Urbex Tips

Finding abandoned biuldings: The only way to start exploring is to find somewhere to explore! Probably the easiest way to do this is search up “abandoned ________ (insert your town/city)” and look for articles and posts from other explorers on abandoned buildings near you. You can get an idea of what you are going to find, dangers, things to see, security, etc, but usually urbex websites (this one included) won’t tell you exact locations. Not sharing exact locations is a general rule of urbex, as an area can be destroyed when vandals and taggers find a way in. I usually use google earth to locate abandoned buildings, and then use street view to search for a way in and see what the area is like.

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This is an example of an urbex site from google satellite. A decrepit looking structure in an overgrown lot is almost always abandoned and explorable. (this particular site has been demolished, don’t bother looking for it)  

What to bring: Every urbex site creates its own situation, but in general, you won’t need that much equipment to go exploring. A flashlight is usually helpful. Safety gear like respirators and gloves are recommended and often necessary. A multitool can also be a good thing to have, but if it can be labeled as a weapon by the police leave it at home. NEVER BRING WEAPONS, DRUGS, SPRAY PAINT, OR OTHER ILLEGAL STUFF as your punishment can go from “don’t do it again” to jail time if you’re caught trespassing with this stuff on you.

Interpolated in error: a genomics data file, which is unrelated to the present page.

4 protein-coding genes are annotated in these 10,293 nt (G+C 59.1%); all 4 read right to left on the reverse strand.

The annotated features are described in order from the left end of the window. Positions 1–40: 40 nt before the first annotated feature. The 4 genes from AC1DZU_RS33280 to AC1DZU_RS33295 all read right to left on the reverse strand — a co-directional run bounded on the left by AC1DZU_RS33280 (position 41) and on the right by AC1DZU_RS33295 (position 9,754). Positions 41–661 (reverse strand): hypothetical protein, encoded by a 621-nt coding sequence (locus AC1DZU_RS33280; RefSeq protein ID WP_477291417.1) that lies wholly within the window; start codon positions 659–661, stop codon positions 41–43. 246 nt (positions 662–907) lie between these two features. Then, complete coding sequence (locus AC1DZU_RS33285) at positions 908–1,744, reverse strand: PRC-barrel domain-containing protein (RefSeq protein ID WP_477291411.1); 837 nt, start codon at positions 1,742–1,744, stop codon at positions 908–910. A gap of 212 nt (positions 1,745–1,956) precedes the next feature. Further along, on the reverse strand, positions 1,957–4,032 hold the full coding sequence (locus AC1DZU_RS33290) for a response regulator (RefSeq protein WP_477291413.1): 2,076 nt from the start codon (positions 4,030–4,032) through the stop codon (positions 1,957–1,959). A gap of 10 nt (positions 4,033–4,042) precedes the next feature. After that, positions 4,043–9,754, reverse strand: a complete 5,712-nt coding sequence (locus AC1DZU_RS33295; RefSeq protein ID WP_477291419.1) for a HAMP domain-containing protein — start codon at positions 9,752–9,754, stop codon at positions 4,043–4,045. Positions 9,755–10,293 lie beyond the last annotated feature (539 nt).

My Standard Gear, respirator, light, and multitool

Getting in: Sometimes getting into an abandoned building is as easy as walking through the front door. Sometimes it’s as hard as jumping a fence and climbing to an open window on the second floor. Usually it’s somewhere in between. Look for broken windows, collapsed walls, and other areas you may be able to squeeze through. Never pic locks or break anything to get in, as this can increase your legal troubles exponentially. Also, the more complex your entry, the harder it is to explain to someone that you just “wandered in”.


A glass-free, open window like this is a jackpot for the urban explorer

What not to do: Don’t steal things, don’t break things, and don’t spread location specifics. Not only do these things increase your legal troubles, they also make the area less interesting and appealing for other explorers. A common phrase in the urbex community is “Take only photos, leave only footprints”. It sounds obvious, but try not to get caught, as this can lead to entry points being closed off and security getting tightened.

Have fun exploring and take lots of photos!



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